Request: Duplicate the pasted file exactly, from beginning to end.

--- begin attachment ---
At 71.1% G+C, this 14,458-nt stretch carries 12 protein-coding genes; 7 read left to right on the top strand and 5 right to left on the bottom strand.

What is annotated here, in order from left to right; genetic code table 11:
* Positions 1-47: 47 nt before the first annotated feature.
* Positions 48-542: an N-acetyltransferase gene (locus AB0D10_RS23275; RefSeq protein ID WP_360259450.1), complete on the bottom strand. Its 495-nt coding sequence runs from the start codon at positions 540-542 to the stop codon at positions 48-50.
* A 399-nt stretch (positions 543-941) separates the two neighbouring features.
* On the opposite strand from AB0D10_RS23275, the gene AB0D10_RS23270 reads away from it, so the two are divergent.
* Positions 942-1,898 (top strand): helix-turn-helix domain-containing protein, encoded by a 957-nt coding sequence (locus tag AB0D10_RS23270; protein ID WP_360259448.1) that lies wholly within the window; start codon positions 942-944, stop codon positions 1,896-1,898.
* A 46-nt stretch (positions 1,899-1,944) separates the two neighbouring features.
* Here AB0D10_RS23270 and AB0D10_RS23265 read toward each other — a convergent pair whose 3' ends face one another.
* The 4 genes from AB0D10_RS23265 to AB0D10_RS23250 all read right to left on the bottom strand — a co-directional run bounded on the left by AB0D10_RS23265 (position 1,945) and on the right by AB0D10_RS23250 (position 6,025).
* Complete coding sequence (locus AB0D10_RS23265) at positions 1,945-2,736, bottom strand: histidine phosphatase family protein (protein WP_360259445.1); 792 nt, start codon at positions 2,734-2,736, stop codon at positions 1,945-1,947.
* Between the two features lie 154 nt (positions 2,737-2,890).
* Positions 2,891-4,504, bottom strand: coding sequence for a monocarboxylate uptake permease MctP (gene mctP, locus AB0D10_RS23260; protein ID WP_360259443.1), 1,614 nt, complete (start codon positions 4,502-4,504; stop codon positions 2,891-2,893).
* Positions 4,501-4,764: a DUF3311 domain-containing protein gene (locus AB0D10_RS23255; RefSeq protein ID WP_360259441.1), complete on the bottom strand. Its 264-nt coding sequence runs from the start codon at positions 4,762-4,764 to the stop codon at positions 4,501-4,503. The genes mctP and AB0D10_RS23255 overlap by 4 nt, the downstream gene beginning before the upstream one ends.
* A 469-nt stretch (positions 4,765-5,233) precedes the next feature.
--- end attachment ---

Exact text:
At 71.1% G+C, this 14,458-nt stretch carries 12 protein-coding genes; 7 read left to right on the top strand and 5 right to left on the bottom strand.

What is annotated here, in order from left to right; genetic code table 11:
* Positions 1-47: 47 nt before the first annotated feature.
* Positions 48-542: an N-acetyltransferase gene (locus AB0D10_RS23275; RefSeq protein ID WP_360259450.1), complete on the bottom strand. Its 495-nt coding sequence runs from the start codon at positions 540-542 to the stop codon at positions 48-50.
* A 399-nt stretch (positions 543-941) separates the two neighbouring features.
* On the opposite strand from AB0D10_RS23275, the gene AB0D10_RS23270 reads away from it, so the two are divergent.
* Positions 942-1,898 (top strand): helix-turn-helix domain-containing protein, encoded by a 957-nt coding sequence (locus tag AB0D10_RS23270; protein ID WP_360259448.1) that lies wholly within the window; start codon positions 942-944, stop codon positions 1,896-1,898.
* A 46-nt stretch (positions 1,899-1,944) separates the two neighbouring features.
* Here AB0D10_RS23270 and AB0D10_RS23265 read toward each other — a convergent pair whose 3' ends face one another.
* The 4 genes from AB0D10_RS23265 to AB0D10_RS23250 all read right to left on the bottom strand — a co-directional run bounded on the left by AB0D10_RS23265 (position 1,945) and on the right by AB0D10_RS23250 (position 6,025).
* Complete coding sequence (locus AB0D10_RS23265) at positions 1,945-2,736, bottom strand: histidine phosphatase family protein (protein WP_360259445.1); 792 nt, start codon at positions 2,734-2,736, stop codon at positions 1,945-1,947.
* Between the two features lie 154 nt (positions 2,737-2,890).
* Positions 2,891-4,504, bottom strand: coding sequence for a monocarboxylate uptake permease MctP (gene mctP, locus AB0D10_RS23260; protein ID WP_360259443.1), 1,614 nt, complete (start codon positions 4,502-4,504; stop codon positions 2,891-2,893).
* Positions 4,501-4,764: a DUF3311 domain-containing protein gene (locus AB0D10_RS23255; RefSeq protein ID WP_360259441.1), complete on the bottom strand. Its 264-nt coding sequence runs from the start codon at positions 4,762-4,764 to the stop codon at positions 4,501-4,503. The genes mctP and AB0D10_RS23255 overlap by 4 nt, the downstream gene beginning before the upstream one ends.
* A 469-nt stretch (positions 4,765-5,233) precedes the next feature.